He Hawaii au – New government

February 20th, 2009

Everyone is subject to the laws of the local, state and federal governments. Our taxes pay for government and the public services they provide. Each tax dollar is precious, and we strive to use that money to directly benefit the public which paid it.

The Akaka Bill will create a new government, with more overhead, which will affect everyone in the State of Hawai’i. The Akaka Bill government will not be directly accountable to the general public, but only to those defined as “Hawaiian” by race.

One third of the “Hawaiians” identified by the Akaka Bill do not live in Hawai’i today, and may have never lived there before. These people, simply because of their race, will lay claim to lands and resources which should be for the benefit of the entire public of Hawai’i.

He Hawai’i au; he mau Hawai’i kakou a pau. I am Hawaiian; we are all Hawaiians.

  He Hawaii au - New government - MP3 (unknown, 2,386 hits)

He Hawaii au – Hawaiian enough?

February 20th, 2009

The Hawaiian Homelands set up in 1921 were for “Native Hawaiians” who were at least one half Native Hawaiian. If you did not have the right amount of ancestry, you were not “Hawaiian” enough.

The Akaka Bill is going to let nine “experts” decide who is, and isn’t “Hawaiian” enough to be in the new tribe. Even if you sign up for Kau Inoa, you may not be “Hawaiian” according to these nine “experts.”

And even if these nine “experts” decide you are “Hawaiian” enough, the new tribal leadership can “disenroll” you from the tribe later on. Even if you are pure Native Hawaiian, descended from King Kamehameha the Great himself, the Akaka Bill provides no protections for you.

He Hawai’i au; he mau Hawai’i kakou a pau. I am Hawaiian; we are all Hawaiians.

  He Hawaii au - Hawaiian enough? - MP3 (unknown, 2,439 hits)

He Hawaii au – Not enough (2)

February 20th, 2009

Mau Piailug is from the island of Satawal. A master navigator, he taught his craft to the sailors of the Hokule’a, bringing celestial navigation back to the Hawaiian Islands for the first time in hundreds of years.

Through his works, the Hawaiian Renaissance made some of its greatest leaps, bringing a sense of pride and accomplishment to all of Hawai’i.

But that doesn’t matter according to the Akaka Bill. Since Mau cannot trace his ancestry to people in the Hawaiian Islands before 1778, no matter how instrumental he was in the recovery of Hawaiian culture, he can never be considered “Hawaiian.”

The Akaka bill will tell Mau Piailug, and all other Micronesians in Hawai’i, that they cannot have the same rights as the Native Hawaiians he taught to navigate by the stars.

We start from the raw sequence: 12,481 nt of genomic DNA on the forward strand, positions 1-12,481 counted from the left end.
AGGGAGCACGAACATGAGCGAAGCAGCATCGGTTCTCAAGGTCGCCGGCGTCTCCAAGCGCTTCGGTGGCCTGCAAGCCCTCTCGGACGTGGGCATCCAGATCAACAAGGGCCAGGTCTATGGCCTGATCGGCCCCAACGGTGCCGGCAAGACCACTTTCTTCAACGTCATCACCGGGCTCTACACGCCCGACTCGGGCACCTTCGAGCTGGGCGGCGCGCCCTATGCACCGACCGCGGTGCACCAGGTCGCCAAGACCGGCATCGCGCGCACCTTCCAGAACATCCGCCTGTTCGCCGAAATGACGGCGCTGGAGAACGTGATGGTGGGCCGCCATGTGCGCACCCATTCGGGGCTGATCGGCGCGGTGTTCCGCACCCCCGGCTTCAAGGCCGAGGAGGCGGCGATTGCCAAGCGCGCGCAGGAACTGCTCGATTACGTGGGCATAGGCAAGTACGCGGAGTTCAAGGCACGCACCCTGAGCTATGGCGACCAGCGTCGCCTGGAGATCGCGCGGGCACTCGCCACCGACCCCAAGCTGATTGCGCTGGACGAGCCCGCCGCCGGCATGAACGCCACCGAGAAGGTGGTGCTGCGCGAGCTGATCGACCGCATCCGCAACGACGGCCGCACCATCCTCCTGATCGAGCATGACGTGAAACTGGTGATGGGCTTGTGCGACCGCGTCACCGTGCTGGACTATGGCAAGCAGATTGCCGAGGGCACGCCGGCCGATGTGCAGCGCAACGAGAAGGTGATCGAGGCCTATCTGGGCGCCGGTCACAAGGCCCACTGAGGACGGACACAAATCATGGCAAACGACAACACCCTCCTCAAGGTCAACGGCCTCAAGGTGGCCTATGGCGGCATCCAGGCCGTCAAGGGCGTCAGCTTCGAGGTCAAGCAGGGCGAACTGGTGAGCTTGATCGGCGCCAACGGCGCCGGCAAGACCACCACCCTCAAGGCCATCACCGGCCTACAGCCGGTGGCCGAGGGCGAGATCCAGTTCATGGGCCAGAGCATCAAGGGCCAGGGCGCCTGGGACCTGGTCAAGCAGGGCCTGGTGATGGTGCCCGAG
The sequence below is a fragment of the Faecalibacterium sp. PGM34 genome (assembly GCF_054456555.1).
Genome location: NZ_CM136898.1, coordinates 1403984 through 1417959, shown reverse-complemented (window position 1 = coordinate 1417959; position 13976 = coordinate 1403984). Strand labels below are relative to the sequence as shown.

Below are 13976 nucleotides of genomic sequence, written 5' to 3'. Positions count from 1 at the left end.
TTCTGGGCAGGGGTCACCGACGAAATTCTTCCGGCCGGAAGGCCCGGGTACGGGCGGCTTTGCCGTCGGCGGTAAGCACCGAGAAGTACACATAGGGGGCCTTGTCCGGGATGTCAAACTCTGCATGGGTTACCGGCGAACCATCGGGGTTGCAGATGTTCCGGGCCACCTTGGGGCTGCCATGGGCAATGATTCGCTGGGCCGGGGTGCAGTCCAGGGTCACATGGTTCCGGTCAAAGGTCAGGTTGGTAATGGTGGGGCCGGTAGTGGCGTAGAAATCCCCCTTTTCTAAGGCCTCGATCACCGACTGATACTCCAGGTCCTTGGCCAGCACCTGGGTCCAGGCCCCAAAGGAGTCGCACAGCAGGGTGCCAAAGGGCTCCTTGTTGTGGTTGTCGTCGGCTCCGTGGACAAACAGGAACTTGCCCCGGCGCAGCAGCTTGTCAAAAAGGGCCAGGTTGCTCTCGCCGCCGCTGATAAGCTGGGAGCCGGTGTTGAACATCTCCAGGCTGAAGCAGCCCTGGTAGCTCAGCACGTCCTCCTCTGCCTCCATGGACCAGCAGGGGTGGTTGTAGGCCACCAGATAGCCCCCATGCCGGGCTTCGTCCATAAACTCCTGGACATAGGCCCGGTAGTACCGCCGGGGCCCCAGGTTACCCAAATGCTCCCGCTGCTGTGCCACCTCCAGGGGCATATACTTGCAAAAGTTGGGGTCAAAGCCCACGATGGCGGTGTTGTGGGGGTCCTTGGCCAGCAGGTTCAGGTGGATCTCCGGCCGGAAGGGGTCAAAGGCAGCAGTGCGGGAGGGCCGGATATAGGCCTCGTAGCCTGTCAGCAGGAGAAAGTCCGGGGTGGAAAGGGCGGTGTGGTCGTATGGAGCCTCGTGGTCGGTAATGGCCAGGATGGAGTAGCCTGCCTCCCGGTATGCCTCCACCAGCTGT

He Hawai’i au; he mau Hawai’i kakou a pau. I am Hawaiian; we are all Hawaiians.

  He Hawaii au - Not enough (2) - MP3 (unknown, 2,462 hits)

He Hawaii au – The next haole

February 20th, 2009

Portuguese. Chinese. Filipino. Japanese. Native Hawaiian. European.

People of every background built the Kingdom of Hawai’i and the State of Hawai’i.

Local Hawaiians come from all backgrounds, most of us so kapakahi you cannot tell our ancestors just by looking.

But things are going to change. The Akaka Bill is going to find out who is really “Hawaiian.” The Akaka Bill is going to find out who can call Hawai’i their homeland, and who cannot.

The Akaka Bill is going to tell people who have never even been to Hawai’i that they have special rights to our Islands, simply because of their race. The Akaka bill is going to tell families that have lived and died in Hawai’i for over 200 years that they cannot share in these rights.

He Hawai’i au; he mau Hawai’i kakou a pau. I am Hawaiian; we are all Hawaiians.

  He Hawaii au - The next haole - MP3 (unknown, 2,259 hits)

He Hawaii au – Mr. President

February 20th, 2009

Aloha Mr. President,

As a person of mixed race, you know about the struggle of human identity.
Imagine for a moment that your mother was Native Hawaiian.  Imagine telling your father that he could not enjoy the same “rights” as you and your mother.

This is what the Akaka Bill does.  A group of “experts” will decide who gets what “rights” in Hawai’i simply by race.

Please, Mr. President, tell the Akaka Bill supporters that we are “One America,” and that we should all live under “One Law.”  Tell the Akaka Bill supporters that the Kingdom of Hawai’i was always a multiracial nation, and that we will not dishonor that noble heritage by separating people by race.

You can move us away from division and towards conciliation with a single, moving speech opposing race-based privileges.

He Hawai’i au; he mau Hawai’i kakou a pau.  I am Hawaiian; we are all Hawaiians.

  He Hawaii au - Mr. President - MP3 (unknown, 2,193 hits)